HK: A final name then, Mark McGwire, and if you think he used performance enhancing drugs, do you think he belongs in the hall of fame?

DM: I think he did.  Anybody who watched the testimony, it’s just not a great leap to say it’s kind of obvious.  Bottom line is, yeah, I think he did (use Performance Enhancing Drugs). I think he got some bad advice because you know we’re just kind of looking at him and saying “We obviously know you won’t address it.”  I think there’s ways for Mark McGwire to address this issue and to help baseball, and to reach out to kids. ….. Hall of Fame, I don’t think so, I wouldn’t vote for someone who I felt was involved with that.

To read a prior interview by Maury Brown with Dale Murphy, select: The Dale Murphy Interview

 
McNamee Sends Investigators to Houston PDF Print E-mail
Mitchell Report
Written by Maury Brown   
Thursday, 08 May 2008 21:25
Clemens and McNamee

Lawyers for Brian McNamee are planning to send two private investigators to Houston to investigate Roger Clemens in an attempt to further discredit him as part of Clemens’ defamation lawsuit, and possibly unearth other damaging information.

The twist is, Clemens’ lawyer Rusty Hardin, did much the same less than six months ago, sending two PIs to New York in an attempt to discredit McNamee. As reported by the New York Times:

Richard Emery, one of McNamee’s lawyers, said Thursday that the two investigators — Gerry Kane, a former commanding officer of the Manhattan robbery squad, and Stephen Davis, a former detective — were already working on McNamee’s behalf and would go to Houston if the motion to dismiss a defamation lawsuit filed by Clemens last January is denied.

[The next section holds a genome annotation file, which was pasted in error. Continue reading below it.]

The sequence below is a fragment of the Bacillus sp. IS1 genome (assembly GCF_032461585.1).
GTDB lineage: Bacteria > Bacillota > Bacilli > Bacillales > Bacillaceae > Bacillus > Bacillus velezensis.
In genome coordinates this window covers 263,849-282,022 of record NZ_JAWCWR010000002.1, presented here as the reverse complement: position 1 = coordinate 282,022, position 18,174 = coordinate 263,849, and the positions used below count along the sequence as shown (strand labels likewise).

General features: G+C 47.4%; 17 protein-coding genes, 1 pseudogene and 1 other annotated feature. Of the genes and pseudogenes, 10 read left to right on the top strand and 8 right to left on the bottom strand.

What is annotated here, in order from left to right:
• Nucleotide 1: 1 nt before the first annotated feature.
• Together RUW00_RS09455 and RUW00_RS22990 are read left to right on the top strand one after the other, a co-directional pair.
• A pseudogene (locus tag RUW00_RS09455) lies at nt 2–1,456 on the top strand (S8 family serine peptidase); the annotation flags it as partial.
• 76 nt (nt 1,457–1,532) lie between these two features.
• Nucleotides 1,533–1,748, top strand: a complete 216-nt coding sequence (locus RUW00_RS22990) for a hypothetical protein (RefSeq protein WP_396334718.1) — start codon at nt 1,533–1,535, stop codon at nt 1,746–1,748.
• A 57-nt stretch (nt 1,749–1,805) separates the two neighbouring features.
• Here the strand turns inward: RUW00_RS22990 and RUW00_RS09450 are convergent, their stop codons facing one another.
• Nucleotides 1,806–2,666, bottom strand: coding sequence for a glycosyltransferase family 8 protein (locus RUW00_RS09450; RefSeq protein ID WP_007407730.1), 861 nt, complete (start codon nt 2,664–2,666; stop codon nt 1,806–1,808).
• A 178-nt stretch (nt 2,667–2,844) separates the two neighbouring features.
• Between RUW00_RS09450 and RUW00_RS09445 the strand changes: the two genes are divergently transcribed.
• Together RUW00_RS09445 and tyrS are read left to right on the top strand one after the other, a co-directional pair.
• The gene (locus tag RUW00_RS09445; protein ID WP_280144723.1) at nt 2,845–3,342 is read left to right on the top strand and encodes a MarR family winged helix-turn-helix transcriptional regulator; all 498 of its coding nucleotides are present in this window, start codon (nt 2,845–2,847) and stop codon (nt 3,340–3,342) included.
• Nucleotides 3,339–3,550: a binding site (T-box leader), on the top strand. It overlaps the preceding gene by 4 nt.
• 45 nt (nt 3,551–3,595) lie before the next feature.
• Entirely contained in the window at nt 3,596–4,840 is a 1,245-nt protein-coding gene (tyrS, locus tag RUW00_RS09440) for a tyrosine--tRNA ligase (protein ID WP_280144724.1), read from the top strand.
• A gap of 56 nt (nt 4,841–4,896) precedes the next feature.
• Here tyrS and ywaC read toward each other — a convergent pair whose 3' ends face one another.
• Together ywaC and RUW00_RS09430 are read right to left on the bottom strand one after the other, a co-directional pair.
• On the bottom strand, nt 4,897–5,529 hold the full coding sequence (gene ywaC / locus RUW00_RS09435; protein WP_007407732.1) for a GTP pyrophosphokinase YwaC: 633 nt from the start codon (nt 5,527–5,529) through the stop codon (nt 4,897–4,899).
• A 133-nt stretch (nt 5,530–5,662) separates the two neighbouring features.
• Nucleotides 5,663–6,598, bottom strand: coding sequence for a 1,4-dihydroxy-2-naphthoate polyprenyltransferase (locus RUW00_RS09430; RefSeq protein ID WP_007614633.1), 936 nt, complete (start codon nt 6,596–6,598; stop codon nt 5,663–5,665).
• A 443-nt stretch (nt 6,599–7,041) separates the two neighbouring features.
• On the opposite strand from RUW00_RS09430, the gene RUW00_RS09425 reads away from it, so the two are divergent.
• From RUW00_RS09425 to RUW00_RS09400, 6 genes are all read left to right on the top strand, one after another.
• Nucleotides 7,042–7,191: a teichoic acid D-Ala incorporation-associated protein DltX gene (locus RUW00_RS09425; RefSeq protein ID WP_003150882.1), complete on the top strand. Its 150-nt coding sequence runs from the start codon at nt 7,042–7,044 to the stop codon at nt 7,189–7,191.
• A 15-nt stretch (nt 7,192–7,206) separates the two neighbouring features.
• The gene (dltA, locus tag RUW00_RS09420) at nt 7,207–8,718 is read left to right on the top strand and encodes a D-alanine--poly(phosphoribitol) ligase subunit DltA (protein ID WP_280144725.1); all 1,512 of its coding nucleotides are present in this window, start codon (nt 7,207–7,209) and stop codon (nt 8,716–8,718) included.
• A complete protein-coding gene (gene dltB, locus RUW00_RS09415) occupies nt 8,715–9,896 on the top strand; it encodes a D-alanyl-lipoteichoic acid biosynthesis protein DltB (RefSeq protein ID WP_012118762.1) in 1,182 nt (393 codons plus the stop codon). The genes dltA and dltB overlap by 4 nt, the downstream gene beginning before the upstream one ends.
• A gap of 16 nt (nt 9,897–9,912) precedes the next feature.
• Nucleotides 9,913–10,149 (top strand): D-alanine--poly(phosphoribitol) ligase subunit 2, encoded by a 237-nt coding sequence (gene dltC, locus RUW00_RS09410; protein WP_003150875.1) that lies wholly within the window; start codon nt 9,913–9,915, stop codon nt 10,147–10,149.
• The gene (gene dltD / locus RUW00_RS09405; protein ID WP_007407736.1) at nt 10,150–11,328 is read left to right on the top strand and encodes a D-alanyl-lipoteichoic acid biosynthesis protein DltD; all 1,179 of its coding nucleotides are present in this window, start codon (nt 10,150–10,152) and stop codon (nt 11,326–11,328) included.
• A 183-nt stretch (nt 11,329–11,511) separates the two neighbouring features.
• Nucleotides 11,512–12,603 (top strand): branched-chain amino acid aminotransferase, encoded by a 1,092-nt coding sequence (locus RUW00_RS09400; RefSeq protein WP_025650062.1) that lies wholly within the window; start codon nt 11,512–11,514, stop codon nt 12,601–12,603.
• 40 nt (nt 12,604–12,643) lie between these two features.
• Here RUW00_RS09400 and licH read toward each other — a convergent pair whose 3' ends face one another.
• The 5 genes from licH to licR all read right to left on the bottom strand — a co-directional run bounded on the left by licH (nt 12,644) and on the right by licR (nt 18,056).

“They are going to be my Belk and Yarbrough,” Emery said, referring to the two former Houston officers — Billy Belk and Jim Yarbrough — who, on behalf of Clemens’s lead lawyer, Rusty Hardin, interviewed McNamee in December and secretly tape-recorded the questions and answers.

“They will be looking at everything,” Emery added in reference to his own investigators.

As noted, the investigation can look into all facets of Clemens’ background, including any evidence that might point to him using PEDs. If that were the case, Jeff Novitzky, the former IRS agent, who is now with the FDA, could use the evidence against Clemens in a possible perjury case for lying before members of Congress.

Clemens, to date, has not dropped the defamation lawsuit. Recently, tabloid-esc reports have had Clemens connected to not one, but several, extramarital affairs, including one with country music star Mindy McCready that started when she was reportedly 15 years of age. The reports have further discredited Clemens' credibility.

However, it should be noted that while this news is damaging to Clemens in the court of public opinion, in the case of the defamation lawsuit, it revolves around Clemens' public standing at the time of McNamee's claims that he used performance-enhancing substances. Any of the news of his extramarital affairs after that point would irrelvant, no matter how damaging, and almost certainly be inadmisable in court. So, while McNamee's lawyers can sniff around for anything and everything as part of the discovery phase, and release damage information to the press, in terms of the defamation lawsuit, it may have little or no bearing. The actions of McNamee's lawyers are seen as a method by which the pressure of any negative findings being made public would force Clemens to drop the defamation lawsuit to prevent further embaressment, or in the case of possible findings on PED use, place him in the sights of federal investigators who are looking into whether Clemens perjured himself before Congress.